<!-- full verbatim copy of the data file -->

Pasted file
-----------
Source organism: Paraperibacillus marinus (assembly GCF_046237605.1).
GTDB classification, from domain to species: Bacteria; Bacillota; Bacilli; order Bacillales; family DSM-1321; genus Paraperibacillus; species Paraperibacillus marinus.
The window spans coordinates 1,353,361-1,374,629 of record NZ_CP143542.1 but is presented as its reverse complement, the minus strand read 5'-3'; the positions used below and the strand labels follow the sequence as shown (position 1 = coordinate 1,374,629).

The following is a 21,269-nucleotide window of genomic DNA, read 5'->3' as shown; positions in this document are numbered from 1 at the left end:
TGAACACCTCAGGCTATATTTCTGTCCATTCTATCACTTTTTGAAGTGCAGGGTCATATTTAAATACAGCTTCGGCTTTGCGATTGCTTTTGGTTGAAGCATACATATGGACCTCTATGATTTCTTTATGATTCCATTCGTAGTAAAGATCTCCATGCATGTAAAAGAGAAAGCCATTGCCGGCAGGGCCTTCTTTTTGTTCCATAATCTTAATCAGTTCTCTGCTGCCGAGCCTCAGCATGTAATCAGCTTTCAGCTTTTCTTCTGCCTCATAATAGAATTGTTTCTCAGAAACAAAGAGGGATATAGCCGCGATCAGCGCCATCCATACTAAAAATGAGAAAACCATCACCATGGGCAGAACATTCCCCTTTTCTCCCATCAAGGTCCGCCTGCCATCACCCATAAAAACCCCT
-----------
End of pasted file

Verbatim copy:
Source organism: Paraperibacillus marinus (assembly GCF_046237605.1).
GTDB classification, from domain to species: Bacteria; Bacillota; Bacilli; order Bacillales; family DSM-1321; genus Paraperibacillus; species Paraperibacillus marinus.
The window spans coordinates 1,353,361-1,374,629 of record NZ_CP143542.1 but is presented as its reverse complement, the minus strand read 5'-3'; the positions used below and the strand labels follow the sequence as shown (position 1 = coordinate 1,374,629).

The following is a 21,269-nucleotide window of genomic DNA, read 5'->3' as shown; positions in this document are numbered from 1 at the left end:
TGAACACCTCAGGCTATATTTCTGTCCATTCTATCACTTTTTGAAGTGCAGGGTCATATTTAAATACAGCTTCGGCTTTGCGATTGCTTTTGGTTGAAGCATACATATGGACCTCTATGATTTCTTTATGATTCCATTCGTAGTAAAGATCTCCATGCATGTAAAAGAGAAAGCCATTGCCGGCAGGGCCTTCTTTTTGTTCCATAATCTTAATCAGTTCTCTGCTGCCGAGCCTCAGCATGTAATCAGCTTTCAGCTTTTCTTCTGCCTCATAATAGAATTGTTTCTCAGAAACAAAGAGGGATATAGCCGCGATCAGCGCCATCCATACTAAAAATGAGAAAACCATCACCATGGGCAGAACATTCCCCTTTTCTCCCATCAAGGTCCGCCTGCCATCACCCATAAAAACCCCT